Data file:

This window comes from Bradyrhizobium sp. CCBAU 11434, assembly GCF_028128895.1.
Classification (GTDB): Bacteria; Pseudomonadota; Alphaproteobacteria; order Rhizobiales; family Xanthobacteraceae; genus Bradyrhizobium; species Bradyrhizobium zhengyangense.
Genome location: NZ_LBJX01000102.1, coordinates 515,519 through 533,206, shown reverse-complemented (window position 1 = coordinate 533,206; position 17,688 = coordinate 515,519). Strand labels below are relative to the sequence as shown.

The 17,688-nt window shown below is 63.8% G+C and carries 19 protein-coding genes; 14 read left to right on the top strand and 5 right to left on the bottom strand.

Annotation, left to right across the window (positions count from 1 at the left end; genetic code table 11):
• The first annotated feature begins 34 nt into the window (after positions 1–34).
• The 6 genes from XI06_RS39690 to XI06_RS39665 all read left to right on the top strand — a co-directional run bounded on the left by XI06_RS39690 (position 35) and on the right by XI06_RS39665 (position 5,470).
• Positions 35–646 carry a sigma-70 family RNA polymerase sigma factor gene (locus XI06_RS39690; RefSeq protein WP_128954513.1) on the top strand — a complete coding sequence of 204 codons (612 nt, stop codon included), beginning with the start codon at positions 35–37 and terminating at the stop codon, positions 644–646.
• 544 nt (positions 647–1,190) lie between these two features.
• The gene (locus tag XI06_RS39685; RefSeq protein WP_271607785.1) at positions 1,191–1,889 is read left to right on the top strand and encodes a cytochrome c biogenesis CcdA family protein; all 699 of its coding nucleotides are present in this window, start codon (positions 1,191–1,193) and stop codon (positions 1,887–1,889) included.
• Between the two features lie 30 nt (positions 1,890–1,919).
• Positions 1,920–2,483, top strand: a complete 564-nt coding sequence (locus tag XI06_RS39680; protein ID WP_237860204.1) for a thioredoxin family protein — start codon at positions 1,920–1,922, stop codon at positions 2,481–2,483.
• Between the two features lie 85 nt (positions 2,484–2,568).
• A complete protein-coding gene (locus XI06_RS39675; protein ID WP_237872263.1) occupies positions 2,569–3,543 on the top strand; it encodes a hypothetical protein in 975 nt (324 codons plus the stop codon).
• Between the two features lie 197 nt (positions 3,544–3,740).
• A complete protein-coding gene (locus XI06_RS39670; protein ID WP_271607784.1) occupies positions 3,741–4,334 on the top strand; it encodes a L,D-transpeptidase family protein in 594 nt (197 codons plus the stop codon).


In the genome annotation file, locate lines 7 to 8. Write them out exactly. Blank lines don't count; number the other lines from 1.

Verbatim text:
• The 6 genes from XI06_RS39690 to XI06_RS39665 all read left to right on the top strand — a co-directional run bounded on the left by XI06_RS39690 (position 35) and on the right by XI06_RS39665 (position 5,470).
• Positions 35–646 carry a sigma-70 family RNA polymerase sigma factor gene (locus XI06_RS39690; RefSeq protein WP_128954513.1) on the top strand — a complete coding sequence of 204 codons (612 nt, stop codon included), beginning with the start codon at positions 35–37 and terminating at the stop codon, positions 644–646.